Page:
When Cyclone Idai first made landfall in March 2019, Malawi had already experienced intense flooding in 15 districts, with the Government of Malawi citing Machinga and Zomba among the most affected. Nearly 87,000 people were displaced, finding refuge in temporary camps at schools and churches without sufficient access to shelter or water, sanitation and hygiene (WASH) facilities.
The floods washed away homes and livestock, destroyed thousands of buildings and community assets, and damaged roads, bridges, public infrastructure, and school and health facilities. Due to the magnitude of destruction, the President of Malawi declared a state of disaster for the hardest-hit areas.
Project Concern International (PCI) partnered with the Office of U.S. Foreign Disaster Assistance (OFDA) to launch the Machinga-Zomba Cyclone Idai (MAZI) Response. The goal of the project is to expand access to clean water, improve hygiene and sanitation, and help prevent the outbreak of water-borne disease among flood-affected households in the two districts.
Damage to the WASH subsector included the destruction of boreholes and piped water supply systems. Although water is available, quality and quantity has been compromised. Water points were contaminated by flood water and thousands of latrines collapsed, which has fueled open defecation. According to the Government of Malawi Flood Response Plan, a total of 42,715 latrines were destroyed in Machinga and 19,000 in Zomba.
Proper hygiene and sanitation methods are often neglected in the aftermath of any natural disaster, further contributing to the risk of diseases. In addition to the risk of water-borne disease, living in overcrowded temporary shelters and multiple families sharing the same home also increases risk of infections like hepatitis A, typhoid, and scabies, while putting additional pressure on the remaining functional WASH infrastructure.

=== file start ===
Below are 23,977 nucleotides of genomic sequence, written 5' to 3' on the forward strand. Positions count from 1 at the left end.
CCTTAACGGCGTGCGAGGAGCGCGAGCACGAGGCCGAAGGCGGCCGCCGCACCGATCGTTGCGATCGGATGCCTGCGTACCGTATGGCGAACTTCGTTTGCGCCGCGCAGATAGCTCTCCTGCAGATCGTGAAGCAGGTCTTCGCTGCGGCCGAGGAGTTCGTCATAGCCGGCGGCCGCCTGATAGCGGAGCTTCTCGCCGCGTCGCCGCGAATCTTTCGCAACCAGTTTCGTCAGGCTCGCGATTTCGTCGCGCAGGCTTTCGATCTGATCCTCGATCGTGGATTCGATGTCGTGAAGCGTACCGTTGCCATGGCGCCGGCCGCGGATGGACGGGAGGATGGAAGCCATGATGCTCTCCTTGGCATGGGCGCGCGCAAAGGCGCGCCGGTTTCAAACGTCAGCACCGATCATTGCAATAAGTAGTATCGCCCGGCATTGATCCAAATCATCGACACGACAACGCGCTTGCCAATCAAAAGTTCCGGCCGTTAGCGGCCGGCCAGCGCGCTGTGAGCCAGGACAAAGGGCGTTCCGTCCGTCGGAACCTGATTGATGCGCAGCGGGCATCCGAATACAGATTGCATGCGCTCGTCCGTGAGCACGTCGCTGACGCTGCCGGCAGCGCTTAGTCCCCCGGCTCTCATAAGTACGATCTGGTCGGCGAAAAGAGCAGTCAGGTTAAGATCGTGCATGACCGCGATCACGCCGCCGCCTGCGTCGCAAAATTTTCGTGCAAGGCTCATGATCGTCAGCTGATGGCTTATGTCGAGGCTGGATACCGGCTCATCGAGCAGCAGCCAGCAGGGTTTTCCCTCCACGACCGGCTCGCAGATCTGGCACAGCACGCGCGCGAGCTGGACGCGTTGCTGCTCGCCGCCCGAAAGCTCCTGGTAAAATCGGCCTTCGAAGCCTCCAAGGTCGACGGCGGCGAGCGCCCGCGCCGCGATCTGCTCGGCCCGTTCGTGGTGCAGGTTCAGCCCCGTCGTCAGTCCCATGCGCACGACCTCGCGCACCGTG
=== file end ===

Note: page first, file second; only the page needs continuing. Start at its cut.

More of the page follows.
To address these challenges, PCI’s MAZI Response activities include: helping community members construct simple, permanent pit latrines that can withstand adverse weather conditions; promoting proper hygiene and sanitation practices to prevent illness and the spread of water-borne disease; and, rehabilitating and decontaminating water sources in target areas.
To date, PCI’s MAZI Response team has recruited and conducted refresher training for 36 local artisans to cast and install sanitation platforms (SanPlats) for families and communities in need. Training also included topics such as designing latrines for people with physical disabilities and the elderly, appropriate pit latrine siting, management of construction materials, and protecting children and women. PCI registered 14,000 households who need SanPlats to improve their sanitation.
Additionally, PCI’s MAZI Response team recruited 24 WASH promoters to conduct door-to-door visits to the homes of program participants. WASH promoters will be responsible for educating community members on appropriate hygiene and sanitation practices such as handwashing with soap and using tippy-taps. They also will distribute water disinfection supplies and guide families on the selection of latrine sites (i.e., on elevated lands and at adequate distances from water sources, homes and public facilities).